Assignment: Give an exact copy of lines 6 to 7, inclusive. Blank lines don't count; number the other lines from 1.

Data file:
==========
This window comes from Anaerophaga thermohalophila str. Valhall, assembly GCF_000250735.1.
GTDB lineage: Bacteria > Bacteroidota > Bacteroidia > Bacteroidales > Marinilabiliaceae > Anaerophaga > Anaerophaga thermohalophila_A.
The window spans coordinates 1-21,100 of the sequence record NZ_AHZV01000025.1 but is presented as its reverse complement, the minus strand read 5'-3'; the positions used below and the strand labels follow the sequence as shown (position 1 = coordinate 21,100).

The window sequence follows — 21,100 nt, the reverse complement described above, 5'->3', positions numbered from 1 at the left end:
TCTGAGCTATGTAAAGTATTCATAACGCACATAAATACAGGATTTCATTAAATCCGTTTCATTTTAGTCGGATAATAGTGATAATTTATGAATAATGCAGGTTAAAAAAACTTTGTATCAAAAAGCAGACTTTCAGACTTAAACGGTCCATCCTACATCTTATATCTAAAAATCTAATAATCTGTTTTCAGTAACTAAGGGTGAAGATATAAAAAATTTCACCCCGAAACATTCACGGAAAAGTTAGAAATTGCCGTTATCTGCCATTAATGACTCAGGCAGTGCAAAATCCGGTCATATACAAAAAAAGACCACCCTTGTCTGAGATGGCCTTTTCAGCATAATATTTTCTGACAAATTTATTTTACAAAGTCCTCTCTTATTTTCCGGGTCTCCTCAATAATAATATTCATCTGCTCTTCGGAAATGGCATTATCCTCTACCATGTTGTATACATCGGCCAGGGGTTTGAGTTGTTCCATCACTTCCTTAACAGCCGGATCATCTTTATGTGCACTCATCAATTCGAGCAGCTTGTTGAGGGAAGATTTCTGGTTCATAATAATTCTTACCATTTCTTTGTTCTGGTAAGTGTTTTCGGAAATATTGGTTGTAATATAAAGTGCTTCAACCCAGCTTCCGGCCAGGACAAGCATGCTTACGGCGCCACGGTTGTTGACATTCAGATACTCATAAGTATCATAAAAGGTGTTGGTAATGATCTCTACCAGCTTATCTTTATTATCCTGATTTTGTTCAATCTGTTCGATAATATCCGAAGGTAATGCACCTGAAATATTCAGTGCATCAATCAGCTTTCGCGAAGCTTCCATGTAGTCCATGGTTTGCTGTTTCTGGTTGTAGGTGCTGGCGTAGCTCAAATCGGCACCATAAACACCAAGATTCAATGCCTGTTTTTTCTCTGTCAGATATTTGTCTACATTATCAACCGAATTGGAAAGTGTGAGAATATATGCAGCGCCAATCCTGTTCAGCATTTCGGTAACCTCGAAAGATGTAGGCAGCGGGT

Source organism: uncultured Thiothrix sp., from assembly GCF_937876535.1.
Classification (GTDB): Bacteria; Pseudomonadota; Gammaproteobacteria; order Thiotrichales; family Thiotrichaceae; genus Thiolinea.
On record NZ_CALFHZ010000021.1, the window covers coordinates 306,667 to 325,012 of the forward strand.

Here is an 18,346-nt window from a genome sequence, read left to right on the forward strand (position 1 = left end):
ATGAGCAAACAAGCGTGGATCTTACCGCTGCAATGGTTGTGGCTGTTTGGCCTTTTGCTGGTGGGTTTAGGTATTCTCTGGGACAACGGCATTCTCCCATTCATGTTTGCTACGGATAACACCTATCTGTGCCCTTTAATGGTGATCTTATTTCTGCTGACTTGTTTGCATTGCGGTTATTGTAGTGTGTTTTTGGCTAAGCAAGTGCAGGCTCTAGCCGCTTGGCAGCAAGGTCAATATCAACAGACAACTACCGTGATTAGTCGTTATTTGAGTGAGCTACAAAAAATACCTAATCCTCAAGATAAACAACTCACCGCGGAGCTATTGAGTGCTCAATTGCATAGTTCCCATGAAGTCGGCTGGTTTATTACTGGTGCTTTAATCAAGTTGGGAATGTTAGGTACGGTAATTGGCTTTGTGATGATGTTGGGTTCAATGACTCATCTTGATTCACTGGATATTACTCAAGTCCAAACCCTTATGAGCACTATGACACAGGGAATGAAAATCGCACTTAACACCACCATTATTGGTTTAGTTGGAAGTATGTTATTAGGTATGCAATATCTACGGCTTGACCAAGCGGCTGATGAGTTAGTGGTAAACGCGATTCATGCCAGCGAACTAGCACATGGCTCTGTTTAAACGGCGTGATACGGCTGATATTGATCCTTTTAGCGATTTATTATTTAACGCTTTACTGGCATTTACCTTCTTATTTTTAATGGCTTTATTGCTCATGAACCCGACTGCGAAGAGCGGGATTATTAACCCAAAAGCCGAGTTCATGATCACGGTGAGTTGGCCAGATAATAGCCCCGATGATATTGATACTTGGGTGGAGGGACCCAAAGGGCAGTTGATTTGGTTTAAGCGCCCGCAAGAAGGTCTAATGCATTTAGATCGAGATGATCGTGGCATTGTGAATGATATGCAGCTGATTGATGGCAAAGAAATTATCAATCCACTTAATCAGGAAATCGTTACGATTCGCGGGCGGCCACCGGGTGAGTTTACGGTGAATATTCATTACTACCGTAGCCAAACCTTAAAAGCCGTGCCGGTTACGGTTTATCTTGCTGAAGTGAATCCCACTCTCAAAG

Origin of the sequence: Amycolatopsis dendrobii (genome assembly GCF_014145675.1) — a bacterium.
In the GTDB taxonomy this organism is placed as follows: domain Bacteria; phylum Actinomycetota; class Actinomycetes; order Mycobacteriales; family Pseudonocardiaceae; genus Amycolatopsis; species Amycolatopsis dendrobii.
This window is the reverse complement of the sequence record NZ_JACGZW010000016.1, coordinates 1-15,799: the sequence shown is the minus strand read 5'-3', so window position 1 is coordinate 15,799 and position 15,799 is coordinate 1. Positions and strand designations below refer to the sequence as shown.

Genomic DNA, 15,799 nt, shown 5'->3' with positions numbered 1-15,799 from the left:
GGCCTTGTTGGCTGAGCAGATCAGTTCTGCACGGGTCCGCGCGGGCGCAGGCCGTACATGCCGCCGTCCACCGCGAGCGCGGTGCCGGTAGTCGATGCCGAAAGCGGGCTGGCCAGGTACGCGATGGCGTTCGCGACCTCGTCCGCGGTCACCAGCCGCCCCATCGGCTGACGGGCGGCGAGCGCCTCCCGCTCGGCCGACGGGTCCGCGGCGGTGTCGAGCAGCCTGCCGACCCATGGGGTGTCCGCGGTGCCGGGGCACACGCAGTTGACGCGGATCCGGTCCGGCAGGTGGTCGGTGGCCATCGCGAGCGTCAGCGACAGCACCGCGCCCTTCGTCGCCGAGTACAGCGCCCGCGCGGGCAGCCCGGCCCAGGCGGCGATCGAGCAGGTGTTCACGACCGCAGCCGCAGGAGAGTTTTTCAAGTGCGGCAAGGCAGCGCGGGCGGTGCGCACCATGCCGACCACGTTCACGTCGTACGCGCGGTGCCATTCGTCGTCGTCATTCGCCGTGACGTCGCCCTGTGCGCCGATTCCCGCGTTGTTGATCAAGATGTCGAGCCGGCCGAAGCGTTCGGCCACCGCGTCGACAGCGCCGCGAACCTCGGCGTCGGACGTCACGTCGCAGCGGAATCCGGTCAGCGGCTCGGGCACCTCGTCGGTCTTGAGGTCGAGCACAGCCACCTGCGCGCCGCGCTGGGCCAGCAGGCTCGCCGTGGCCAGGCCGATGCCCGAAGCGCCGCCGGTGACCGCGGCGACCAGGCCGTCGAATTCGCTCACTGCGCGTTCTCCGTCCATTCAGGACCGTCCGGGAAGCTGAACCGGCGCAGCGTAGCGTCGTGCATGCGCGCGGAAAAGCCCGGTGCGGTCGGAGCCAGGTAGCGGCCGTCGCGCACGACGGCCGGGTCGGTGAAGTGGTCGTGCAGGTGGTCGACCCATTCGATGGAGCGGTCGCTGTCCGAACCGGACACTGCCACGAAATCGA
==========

Source organism: uncultured Thiothrix sp., from assembly GCF_937876535.1.
Classification (GTDB): Bacteria; Pseudomonadota; Gammaproteobacteria; order Thiotrichales; family Thiotrichaceae; genus Thiolinea.